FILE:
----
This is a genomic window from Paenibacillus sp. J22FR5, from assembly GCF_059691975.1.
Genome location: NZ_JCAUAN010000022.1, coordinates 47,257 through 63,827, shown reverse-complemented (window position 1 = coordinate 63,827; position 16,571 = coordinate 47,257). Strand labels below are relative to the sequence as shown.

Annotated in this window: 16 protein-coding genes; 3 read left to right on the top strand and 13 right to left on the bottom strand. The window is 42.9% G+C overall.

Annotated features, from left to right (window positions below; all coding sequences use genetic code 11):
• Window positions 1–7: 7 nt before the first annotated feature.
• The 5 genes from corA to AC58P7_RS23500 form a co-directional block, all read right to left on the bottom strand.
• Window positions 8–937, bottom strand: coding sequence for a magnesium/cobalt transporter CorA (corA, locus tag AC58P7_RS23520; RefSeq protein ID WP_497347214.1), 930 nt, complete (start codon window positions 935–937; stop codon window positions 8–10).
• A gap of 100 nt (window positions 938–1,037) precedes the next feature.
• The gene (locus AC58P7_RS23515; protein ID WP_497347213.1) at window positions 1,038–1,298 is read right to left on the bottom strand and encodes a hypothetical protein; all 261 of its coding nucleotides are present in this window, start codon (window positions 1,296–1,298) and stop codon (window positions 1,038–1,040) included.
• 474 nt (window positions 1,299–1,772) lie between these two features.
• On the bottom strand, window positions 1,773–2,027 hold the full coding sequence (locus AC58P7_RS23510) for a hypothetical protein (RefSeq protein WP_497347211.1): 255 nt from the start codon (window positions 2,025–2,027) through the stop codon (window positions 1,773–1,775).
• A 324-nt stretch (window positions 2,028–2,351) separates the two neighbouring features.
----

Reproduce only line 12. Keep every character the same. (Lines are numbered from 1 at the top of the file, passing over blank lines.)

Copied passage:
• A 324-nt stretch (window positions 2,028–2,351) separates the two neighbouring features.